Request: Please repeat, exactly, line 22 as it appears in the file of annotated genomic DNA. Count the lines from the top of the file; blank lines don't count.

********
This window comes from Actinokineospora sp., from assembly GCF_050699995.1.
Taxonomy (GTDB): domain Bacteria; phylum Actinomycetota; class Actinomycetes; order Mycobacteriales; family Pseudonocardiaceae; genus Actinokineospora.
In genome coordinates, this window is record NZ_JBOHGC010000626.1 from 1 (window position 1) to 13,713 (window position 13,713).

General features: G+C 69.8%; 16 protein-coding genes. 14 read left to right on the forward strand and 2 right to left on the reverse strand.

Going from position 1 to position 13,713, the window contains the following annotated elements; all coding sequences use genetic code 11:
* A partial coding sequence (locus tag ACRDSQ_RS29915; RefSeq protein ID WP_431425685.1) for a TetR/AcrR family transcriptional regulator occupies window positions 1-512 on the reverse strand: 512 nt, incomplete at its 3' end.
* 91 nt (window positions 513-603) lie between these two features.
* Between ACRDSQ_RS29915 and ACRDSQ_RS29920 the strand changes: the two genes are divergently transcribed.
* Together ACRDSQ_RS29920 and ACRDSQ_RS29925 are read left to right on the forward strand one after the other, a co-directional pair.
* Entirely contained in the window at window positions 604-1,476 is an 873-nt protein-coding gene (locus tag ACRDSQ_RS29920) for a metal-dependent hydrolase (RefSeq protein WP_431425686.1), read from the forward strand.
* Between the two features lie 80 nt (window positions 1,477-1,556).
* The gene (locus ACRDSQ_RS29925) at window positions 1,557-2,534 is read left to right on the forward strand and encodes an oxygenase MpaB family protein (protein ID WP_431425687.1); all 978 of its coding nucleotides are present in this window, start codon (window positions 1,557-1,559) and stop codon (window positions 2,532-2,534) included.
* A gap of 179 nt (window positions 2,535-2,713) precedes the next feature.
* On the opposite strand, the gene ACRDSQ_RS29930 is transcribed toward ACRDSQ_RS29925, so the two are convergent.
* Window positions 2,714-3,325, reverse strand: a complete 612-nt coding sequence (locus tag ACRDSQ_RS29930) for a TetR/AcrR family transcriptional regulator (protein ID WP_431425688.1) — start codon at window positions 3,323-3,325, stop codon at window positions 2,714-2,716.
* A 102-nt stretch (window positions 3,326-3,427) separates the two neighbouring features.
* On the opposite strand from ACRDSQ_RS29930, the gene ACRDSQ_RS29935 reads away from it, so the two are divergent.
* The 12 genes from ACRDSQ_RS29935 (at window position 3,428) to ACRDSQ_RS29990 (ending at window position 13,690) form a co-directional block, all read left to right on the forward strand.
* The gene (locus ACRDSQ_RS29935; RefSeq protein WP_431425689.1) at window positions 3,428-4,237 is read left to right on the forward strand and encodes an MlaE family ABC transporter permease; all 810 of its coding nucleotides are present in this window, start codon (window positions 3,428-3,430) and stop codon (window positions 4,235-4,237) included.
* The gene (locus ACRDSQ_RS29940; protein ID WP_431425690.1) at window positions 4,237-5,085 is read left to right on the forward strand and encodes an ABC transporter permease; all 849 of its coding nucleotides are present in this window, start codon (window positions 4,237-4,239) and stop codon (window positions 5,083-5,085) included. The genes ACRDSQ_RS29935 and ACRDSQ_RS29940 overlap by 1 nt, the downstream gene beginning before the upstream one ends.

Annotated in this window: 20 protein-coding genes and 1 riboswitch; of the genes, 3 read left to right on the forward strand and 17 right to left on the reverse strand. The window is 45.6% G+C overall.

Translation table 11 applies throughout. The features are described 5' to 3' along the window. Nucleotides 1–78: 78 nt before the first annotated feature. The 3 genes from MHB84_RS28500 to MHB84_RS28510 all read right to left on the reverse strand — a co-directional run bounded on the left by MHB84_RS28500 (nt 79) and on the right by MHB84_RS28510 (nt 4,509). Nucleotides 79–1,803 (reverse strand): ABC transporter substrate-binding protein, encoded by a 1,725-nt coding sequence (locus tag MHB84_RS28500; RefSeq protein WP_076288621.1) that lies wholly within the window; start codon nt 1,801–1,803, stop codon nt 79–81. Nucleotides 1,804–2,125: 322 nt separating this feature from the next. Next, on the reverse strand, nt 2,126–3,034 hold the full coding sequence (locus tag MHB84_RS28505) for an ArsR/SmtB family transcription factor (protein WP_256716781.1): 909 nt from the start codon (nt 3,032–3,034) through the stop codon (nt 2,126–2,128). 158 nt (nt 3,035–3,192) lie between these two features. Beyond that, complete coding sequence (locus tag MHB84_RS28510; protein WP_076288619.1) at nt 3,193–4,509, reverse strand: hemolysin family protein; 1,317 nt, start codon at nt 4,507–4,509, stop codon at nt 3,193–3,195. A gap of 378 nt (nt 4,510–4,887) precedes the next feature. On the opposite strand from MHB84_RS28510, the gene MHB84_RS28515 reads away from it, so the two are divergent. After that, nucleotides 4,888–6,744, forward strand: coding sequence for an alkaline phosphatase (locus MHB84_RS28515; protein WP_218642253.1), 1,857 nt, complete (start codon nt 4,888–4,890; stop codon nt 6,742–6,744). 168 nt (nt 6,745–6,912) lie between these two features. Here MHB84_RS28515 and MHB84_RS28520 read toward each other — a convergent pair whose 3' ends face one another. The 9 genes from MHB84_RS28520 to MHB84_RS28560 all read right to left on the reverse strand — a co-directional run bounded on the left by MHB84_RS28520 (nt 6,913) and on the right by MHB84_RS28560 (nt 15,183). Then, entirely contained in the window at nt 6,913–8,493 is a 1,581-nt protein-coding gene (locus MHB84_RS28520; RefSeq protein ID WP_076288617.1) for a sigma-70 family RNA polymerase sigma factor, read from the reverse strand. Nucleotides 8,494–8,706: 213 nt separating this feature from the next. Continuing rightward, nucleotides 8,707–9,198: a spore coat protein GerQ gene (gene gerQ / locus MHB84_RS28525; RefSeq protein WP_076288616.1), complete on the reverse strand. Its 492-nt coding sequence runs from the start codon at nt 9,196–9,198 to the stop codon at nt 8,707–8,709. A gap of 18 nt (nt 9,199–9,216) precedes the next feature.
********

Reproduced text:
Translation table 11 applies throughout. The features are described 5' to 3' along the window. Nucleotides 1–78: 78 nt before the first annotated feature. The 3 genes from MHB84_RS28500 to MHB84_RS28510 all read right to left on the reverse strand — a co-directional run bounded on the left by MHB84_RS28500 (nt 79) and on the right by MHB84_RS28510 (nt 4,509). Nucleotides 79–1,803 (reverse strand): ABC transporter substrate-binding protein, encoded by a 1,725-nt coding sequence (locus tag MHB84_RS28500; RefSeq protein WP_076288621.1) that lies wholly within the window; start codon nt 1,801–1,803, stop codon nt 79–81. Nucleotides 1,804–2,125: 322 nt separating this feature from the next. Next, on the reverse strand, nt 2,126–3,034 hold the full coding sequence (locus tag MHB84_RS28505) for an ArsR/SmtB family transcription factor (protein WP_256716781.1): 909 nt from the start codon (nt 3,032–3,034) through the stop codon (nt 2,126–2,128). 158 nt (nt 3,035–3,192) lie between these two features. Beyond that, complete coding sequence (locus tag MHB84_RS28510; protein WP_076288619.1) at nt 3,193–4,509, reverse strand: hemolysin family protein; 1,317 nt, start codon at nt 4,507–4,509, stop codon at nt 3,193–3,195. A gap of 378 nt (nt 4,510–4,887) precedes the next feature. On the opposite strand from MHB84_RS28510, the gene MHB84_RS28515 reads away from it, so the two are divergent. After that, nucleotides 4,888–6,744, forward strand: coding sequence for an alkaline phosphatase (locus MHB84_RS28515; protein WP_218642253.1), 1,857 nt, complete (start codon nt 4,888–4,890; stop codon nt 6,742–6,744). 168 nt (nt 6,745–6,912) lie between these two features. Here MHB84_RS28515 and MHB84_RS28520 read toward each other — a convergent pair whose 3' ends face one another. The 9 genes from MHB84_RS28520 to MHB84_RS28560 all read right to left on the reverse strand — a co-directional run bounded on the left by MHB84_RS28520 (nt 6,913) and on the right by MHB84_RS28560 (nt 15,183). Then, entirely contained in the window at nt 6,913–8,493 is a 1,581-nt protein-coding gene (locus MHB84_RS28520; RefSeq protein ID WP_076288617.1) for a sigma-70 family RNA polymerase sigma factor, read from the reverse strand. Nucleotides 8,494–8,706: 213 nt separating this feature from the next. Continuing rightward, nucleotides 8,707–9,198: a spore coat protein GerQ gene (gene gerQ / locus MHB84_RS28525; RefSeq protein WP_076288616.1), complete on the reverse strand. Its 492-nt coding sequence runs from the start codon at nt 9,196–9,198 to the stop codon at nt 8,707–8,709. A gap of 18 nt (nt 9,199–9,216) precedes the next feature.